It is an established belief that the power of human expression lies in the choice of words, but the idea that power exists beyond words- in the ‘absence of speech,’ is yet to be established. The force that transcends boundaries of language to communicate feelings, emotions, desires and attitudes is the power of the unsaid.
LUMS is home to some of the nation’s brightest minds and just this summer, one of our faculty members, Mrs. Mahrukh Baig (Professor- MGSHSS) had the privilege of visiting Harvard University and presenting her research in the vastly unexplored branch of “Communicative Silence.” Baig traces her inspiration back to her youth where she yearned for her silence to be heard. Her experiences as an introverted teenager in the bustling city of Lahore are in many ways what molded her interest towards the study of Language Pragmatics at a post-doctoral level. Baig’s study is an extension of the metaphorical manifestations of the thematic silence evident in Rabindranath Tagore’s highly acclaimed novel, “The Broken Nest”- a tale that exemplifies his remarkable ability to enter the complexities of human relationships to portray the predicament and loneliness of an intelligent Bengali woman neglected by her husband.
Silence as an object has been argued to either facilitate or impede communications by functioning as weapons or shields and fences or gifts, with its ability to cause harm or prevent harm and to wall separation or accelerate affection, respectively. Silence as a container has been examined as a type of prison or refuge surrounding people like a physical setting in communication. The personification of silence as a conduit (a channel for conveying meaning) has traced out moments of relationship development on the paths, bridges and vehicles of silence. The fourth and final metaphor of silence as action, has probed into physically motivated instances of silence, such as restraint, waiting and departures.
Baig, through her unique understanding of words, applies these mechanisms in her research to the characters of “The Broken Nest.” Weapons become a punishing source of silence viewed as objects capable of wounding others. The characters in the story exercise their ability to hurt each other emotionally as well as psychologically by using the powerful weapon of silence. If shields and fences signify war, gifts can serve as a metaphor for peace. Weapons are meant to wound people, gifts have the power to heal them. The characters are found to ‘heal’ each other by giving exchanging the gift of silence. Silence personified as a container functions as a state that surrounds us in communicative situations. Since containers have the ability to trap as well as secure, two possible metaphorical manifestations of silence exist. The first as prisons and the second as refuges. In “The Broken Nest,” outer-world and inner-rooms are symbols of prisons and refuges respectively. The characters recurrently find refuge in the silence of ‘inner-rooms’ away from the noise of the imprisoning outer-world. Silence as a bridge tends to highlight a sense of connection by bridging communicative gaps between people. It is a herald of social bondage and positive emotionality. In “The Broken Nest,” characters try to bridge their relationships by silently listening to each other. As Acheson (2008) states “When we listen to others, we open a conduit through which they can travel towards us; silence thus bridges the space between us” (159-160).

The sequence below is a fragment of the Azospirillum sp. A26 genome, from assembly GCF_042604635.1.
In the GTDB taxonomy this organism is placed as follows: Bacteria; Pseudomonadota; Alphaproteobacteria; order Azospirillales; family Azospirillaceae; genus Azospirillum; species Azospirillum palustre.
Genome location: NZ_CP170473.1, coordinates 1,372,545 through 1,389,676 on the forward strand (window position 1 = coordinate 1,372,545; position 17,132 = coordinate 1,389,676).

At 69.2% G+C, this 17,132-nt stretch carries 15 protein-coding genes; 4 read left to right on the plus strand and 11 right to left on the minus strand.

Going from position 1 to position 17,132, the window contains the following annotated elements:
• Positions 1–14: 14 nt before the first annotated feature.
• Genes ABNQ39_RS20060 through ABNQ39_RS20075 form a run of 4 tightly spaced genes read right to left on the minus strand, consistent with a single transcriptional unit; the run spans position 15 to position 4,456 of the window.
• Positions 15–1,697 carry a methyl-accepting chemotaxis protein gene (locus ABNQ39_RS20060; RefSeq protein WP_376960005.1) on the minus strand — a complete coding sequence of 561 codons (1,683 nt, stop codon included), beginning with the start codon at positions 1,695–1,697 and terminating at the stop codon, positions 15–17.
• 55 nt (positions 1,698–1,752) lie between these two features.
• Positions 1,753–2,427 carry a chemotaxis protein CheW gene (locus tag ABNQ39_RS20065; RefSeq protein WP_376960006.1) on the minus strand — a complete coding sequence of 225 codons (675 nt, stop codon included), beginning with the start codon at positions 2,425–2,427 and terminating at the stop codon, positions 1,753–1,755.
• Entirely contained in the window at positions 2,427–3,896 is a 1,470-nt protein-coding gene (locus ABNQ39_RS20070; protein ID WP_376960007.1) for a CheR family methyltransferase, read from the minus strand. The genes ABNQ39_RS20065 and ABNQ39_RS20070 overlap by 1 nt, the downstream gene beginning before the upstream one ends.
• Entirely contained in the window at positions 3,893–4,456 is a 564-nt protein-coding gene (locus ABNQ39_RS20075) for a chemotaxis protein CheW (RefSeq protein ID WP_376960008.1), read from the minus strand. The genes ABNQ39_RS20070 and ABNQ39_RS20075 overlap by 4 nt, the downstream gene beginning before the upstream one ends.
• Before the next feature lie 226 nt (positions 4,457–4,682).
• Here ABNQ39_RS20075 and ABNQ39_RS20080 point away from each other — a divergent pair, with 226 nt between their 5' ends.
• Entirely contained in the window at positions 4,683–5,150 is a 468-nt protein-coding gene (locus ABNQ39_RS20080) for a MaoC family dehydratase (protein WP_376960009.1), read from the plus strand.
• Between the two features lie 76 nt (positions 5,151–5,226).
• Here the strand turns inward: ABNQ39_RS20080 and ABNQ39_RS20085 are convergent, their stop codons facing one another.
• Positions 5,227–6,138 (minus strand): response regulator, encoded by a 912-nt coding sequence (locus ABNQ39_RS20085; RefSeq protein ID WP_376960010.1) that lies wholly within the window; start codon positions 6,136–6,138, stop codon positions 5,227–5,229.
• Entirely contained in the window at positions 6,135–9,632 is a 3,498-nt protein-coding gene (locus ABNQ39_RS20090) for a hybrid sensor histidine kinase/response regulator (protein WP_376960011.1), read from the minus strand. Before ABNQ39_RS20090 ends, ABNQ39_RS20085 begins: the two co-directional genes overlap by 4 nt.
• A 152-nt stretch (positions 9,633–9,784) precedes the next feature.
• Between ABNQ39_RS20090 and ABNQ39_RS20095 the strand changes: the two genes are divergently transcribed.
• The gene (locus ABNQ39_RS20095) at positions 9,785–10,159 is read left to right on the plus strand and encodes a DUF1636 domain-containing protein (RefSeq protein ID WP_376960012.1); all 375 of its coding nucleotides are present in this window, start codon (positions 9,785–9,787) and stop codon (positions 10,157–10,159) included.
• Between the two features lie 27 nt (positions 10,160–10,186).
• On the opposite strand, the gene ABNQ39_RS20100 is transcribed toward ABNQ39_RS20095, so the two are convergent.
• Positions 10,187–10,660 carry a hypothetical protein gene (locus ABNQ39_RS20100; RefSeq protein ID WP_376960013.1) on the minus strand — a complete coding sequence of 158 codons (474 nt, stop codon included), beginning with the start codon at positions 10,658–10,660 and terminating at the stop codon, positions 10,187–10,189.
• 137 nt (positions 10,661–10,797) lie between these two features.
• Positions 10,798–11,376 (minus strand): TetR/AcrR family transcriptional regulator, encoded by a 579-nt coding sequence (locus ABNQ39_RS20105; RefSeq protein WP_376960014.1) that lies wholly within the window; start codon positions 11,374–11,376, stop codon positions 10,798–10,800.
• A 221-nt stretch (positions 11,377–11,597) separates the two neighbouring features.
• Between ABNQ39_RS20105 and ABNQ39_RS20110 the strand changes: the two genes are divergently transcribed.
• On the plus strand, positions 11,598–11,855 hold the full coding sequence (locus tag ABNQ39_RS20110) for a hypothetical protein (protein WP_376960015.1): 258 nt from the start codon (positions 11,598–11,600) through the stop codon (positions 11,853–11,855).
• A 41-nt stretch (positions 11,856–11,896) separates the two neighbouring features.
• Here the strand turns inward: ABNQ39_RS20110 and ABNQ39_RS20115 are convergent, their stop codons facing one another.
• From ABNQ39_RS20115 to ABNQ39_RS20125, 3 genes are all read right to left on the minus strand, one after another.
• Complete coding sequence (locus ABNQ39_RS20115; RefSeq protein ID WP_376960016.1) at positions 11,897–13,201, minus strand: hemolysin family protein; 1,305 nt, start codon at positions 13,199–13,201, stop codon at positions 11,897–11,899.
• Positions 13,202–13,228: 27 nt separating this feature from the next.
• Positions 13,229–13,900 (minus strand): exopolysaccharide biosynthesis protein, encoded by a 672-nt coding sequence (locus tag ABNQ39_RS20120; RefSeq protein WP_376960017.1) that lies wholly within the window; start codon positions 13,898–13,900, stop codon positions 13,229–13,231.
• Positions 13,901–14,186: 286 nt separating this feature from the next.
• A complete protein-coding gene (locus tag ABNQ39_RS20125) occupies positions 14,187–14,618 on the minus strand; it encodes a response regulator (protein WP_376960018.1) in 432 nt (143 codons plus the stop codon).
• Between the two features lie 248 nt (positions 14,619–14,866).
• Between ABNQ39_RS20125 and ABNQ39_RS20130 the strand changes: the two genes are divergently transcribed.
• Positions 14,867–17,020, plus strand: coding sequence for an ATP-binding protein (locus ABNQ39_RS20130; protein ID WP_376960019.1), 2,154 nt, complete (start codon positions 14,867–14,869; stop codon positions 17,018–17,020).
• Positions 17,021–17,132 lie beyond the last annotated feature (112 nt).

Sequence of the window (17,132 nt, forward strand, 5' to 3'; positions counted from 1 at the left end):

Growing up in a society like ours, it is no surprise that we’ve grown to associate the word ‘silence’ with passivity and inactivity. Our perception is colored to view silence as something that is inherently dangerous, anti-social or abnormal. What we fail to realize is that all the great forces that we live by are intrinsically silent. The warmth of sunshine, the great expanse of space, gravity, the division of cells and even life itself, are all silent. To say that silence is simply a mere absence of sound is to take away from its untapped potential. Baigs’ study doesn’t just serve as a gateway to discover many other dimensions that remain undiscovered in this field of ‘communicative silence,’ but also forces one to be mindful of the silence around them, for it is “in speaking we remain silent and in remaining silent we speak” (Scott, 1972:146).